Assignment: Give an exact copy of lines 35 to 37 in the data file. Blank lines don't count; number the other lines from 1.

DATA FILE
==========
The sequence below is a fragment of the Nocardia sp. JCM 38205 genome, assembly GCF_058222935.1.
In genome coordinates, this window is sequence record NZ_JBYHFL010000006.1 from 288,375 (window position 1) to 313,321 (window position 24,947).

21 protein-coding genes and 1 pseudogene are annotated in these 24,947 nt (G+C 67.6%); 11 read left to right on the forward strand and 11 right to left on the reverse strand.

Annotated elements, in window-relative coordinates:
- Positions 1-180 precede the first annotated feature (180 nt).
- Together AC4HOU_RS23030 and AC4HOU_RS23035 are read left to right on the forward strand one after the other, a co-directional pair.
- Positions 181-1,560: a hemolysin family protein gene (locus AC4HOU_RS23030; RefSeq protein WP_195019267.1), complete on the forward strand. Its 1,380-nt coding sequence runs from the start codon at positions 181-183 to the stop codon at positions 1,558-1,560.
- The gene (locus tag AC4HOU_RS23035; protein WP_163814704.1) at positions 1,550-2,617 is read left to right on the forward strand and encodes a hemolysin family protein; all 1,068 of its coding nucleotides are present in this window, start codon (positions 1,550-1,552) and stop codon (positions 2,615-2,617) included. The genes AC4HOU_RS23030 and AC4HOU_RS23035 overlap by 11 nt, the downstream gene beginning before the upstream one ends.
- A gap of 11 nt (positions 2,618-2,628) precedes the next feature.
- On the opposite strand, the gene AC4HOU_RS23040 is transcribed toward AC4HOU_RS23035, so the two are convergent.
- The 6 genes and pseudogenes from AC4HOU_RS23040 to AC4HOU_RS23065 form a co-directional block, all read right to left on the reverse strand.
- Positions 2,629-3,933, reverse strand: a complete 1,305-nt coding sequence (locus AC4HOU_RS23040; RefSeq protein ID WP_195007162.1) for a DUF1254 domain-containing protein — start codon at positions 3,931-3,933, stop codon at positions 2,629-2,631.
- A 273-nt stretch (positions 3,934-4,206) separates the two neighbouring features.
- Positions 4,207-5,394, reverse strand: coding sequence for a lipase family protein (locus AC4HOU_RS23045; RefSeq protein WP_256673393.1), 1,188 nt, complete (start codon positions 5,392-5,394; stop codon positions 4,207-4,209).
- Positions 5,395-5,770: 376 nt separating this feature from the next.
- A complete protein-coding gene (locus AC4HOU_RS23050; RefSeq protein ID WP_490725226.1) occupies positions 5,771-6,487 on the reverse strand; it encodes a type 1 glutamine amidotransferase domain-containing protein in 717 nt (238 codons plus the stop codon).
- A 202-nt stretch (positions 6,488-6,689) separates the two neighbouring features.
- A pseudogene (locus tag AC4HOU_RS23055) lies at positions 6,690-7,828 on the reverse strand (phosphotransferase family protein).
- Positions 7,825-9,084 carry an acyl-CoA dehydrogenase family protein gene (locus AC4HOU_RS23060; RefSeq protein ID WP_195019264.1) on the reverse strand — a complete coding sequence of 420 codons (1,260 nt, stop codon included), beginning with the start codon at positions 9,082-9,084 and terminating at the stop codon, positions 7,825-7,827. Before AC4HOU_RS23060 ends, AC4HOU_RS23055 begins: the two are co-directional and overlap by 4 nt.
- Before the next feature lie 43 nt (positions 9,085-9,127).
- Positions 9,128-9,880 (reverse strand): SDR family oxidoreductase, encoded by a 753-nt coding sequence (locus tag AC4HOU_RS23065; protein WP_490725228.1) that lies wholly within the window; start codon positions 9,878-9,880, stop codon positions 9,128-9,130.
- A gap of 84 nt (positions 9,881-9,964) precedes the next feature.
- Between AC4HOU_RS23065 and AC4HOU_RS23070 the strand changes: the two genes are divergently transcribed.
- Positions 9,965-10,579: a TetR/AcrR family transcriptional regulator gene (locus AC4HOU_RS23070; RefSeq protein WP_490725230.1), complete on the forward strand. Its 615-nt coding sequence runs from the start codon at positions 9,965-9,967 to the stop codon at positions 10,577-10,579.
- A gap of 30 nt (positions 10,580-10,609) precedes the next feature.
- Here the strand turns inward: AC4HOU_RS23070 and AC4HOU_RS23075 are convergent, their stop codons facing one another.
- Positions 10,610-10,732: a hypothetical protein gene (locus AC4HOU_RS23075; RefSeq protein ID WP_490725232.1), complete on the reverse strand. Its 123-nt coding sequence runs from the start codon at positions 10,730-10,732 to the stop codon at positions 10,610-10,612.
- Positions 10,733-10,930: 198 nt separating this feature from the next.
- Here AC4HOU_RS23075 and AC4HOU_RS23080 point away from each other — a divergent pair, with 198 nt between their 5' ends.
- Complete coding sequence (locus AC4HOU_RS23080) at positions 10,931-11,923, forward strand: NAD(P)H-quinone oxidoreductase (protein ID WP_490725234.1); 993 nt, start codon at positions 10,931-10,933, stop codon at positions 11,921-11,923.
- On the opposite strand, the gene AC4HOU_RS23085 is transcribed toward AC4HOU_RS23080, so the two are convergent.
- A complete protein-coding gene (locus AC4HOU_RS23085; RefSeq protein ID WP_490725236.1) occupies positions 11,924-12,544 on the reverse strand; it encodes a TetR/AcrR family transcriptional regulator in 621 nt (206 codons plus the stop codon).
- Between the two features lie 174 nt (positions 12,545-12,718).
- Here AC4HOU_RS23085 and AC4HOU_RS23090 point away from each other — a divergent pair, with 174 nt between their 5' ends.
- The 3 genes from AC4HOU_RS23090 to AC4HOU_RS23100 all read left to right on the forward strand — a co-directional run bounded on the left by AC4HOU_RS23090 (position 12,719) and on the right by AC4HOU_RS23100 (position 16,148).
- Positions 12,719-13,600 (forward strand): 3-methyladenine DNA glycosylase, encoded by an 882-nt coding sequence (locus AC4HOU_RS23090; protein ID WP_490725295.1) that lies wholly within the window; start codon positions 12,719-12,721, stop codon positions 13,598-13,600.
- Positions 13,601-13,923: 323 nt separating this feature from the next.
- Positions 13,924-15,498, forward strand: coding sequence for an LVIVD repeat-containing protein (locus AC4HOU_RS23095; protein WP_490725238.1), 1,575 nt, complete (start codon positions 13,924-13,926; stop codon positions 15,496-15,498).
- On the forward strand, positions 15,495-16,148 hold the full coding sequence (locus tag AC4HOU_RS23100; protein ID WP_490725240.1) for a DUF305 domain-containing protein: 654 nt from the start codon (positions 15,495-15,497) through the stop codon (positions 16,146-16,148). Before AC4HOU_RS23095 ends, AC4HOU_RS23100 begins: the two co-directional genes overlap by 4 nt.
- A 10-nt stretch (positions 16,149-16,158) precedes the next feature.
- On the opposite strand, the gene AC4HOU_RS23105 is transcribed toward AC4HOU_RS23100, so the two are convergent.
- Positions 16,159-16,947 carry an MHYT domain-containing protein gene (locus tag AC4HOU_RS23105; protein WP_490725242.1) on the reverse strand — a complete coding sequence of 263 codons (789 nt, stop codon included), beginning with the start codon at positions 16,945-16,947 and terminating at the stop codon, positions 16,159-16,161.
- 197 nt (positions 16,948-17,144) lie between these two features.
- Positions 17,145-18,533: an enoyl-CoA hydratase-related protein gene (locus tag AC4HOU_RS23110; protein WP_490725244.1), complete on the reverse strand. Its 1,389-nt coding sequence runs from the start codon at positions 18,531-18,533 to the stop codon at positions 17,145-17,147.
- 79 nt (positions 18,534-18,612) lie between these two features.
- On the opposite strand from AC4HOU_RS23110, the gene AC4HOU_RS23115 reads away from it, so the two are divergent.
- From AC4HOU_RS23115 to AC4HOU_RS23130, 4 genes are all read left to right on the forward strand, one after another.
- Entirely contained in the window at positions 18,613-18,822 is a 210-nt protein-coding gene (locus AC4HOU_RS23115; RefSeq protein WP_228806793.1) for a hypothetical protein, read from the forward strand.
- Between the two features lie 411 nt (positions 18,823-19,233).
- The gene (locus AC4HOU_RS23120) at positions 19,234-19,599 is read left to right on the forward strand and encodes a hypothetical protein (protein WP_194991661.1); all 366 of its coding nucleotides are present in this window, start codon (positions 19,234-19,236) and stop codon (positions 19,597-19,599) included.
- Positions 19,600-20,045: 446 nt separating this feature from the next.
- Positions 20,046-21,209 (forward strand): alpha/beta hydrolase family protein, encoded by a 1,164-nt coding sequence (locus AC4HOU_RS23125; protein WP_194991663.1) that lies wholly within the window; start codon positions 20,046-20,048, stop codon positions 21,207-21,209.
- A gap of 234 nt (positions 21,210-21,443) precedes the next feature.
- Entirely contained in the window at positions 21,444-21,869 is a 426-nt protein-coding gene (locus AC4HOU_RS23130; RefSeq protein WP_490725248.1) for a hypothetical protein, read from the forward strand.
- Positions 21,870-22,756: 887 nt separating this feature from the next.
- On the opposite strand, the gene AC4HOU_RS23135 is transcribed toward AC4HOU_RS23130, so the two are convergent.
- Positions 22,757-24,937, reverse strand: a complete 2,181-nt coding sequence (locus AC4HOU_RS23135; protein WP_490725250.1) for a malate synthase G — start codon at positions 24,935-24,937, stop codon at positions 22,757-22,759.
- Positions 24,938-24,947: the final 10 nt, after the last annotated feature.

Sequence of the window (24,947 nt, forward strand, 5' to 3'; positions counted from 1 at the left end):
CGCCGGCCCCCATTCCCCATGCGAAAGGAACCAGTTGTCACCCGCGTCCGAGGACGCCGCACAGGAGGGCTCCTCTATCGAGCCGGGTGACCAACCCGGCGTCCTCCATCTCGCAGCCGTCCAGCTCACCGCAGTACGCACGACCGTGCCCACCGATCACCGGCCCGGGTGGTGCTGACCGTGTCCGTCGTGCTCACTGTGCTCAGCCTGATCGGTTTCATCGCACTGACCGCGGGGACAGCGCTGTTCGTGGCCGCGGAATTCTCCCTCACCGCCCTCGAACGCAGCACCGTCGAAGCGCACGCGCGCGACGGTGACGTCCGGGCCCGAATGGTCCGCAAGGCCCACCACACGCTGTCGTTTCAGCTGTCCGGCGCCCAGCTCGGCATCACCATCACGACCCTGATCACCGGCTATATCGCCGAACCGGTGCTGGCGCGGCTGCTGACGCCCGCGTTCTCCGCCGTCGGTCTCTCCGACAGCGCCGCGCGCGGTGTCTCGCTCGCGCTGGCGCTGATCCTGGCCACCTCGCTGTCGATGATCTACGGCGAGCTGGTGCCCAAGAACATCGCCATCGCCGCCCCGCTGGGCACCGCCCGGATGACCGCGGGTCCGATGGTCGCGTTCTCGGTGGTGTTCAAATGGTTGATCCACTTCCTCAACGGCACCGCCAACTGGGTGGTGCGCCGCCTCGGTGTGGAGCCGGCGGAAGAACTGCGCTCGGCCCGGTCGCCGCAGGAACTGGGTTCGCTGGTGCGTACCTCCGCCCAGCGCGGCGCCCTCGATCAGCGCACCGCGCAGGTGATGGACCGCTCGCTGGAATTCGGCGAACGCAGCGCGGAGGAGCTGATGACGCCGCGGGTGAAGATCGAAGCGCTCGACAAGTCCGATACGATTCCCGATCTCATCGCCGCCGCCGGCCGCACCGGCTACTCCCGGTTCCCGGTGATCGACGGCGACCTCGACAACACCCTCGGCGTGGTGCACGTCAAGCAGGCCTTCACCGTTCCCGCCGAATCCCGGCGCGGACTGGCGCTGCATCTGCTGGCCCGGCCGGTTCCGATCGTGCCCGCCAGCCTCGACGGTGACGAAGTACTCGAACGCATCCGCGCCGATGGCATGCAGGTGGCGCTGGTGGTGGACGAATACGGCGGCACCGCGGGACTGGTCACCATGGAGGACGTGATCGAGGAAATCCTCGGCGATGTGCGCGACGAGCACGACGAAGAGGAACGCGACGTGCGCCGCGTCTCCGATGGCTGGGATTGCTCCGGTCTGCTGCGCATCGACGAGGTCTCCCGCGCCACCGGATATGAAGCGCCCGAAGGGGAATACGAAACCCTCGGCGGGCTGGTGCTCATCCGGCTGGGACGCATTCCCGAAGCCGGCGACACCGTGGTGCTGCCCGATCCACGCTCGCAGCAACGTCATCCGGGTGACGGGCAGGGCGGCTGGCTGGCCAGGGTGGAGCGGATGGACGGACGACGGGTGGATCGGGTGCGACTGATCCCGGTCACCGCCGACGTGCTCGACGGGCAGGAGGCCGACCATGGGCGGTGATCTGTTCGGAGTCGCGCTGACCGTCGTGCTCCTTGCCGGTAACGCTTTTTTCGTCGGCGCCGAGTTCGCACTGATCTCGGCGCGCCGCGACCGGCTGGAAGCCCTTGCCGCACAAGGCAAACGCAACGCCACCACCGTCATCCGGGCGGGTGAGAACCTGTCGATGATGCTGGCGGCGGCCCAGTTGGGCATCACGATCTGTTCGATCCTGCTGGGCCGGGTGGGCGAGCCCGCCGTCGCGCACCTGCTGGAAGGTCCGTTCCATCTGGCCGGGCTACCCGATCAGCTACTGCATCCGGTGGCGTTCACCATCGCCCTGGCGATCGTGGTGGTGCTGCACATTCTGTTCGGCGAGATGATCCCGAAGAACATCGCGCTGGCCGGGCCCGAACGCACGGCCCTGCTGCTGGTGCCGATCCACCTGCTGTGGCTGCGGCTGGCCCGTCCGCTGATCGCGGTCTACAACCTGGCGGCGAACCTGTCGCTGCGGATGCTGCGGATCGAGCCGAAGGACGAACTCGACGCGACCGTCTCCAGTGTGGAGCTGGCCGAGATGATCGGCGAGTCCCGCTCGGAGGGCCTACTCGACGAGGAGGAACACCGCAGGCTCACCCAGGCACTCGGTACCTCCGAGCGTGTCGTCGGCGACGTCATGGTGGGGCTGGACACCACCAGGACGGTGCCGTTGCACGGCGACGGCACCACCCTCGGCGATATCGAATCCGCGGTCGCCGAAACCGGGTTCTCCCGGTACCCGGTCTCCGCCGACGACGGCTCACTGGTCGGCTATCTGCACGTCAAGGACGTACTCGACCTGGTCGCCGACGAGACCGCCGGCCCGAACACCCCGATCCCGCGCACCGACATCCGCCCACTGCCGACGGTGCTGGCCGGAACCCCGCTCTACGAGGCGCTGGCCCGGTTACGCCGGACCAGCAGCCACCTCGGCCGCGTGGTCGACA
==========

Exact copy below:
- The 3 genes from AC4HOU_RS23090 to AC4HOU_RS23100 all read left to right on the forward strand — a co-directional run bounded on the left by AC4HOU_RS23090 (position 12,719) and on the right by AC4HOU_RS23100 (position 16,148).
- Positions 12,719-13,600 (forward strand): 3-methyladenine DNA glycosylase, encoded by an 882-nt coding sequence (locus AC4HOU_RS23090; protein ID WP_490725295.1) that lies wholly within the window; start codon positions 12,719-12,721, stop codon positions 13,598-13,600.
- Positions 13,601-13,923: 323 nt separating this feature from the next.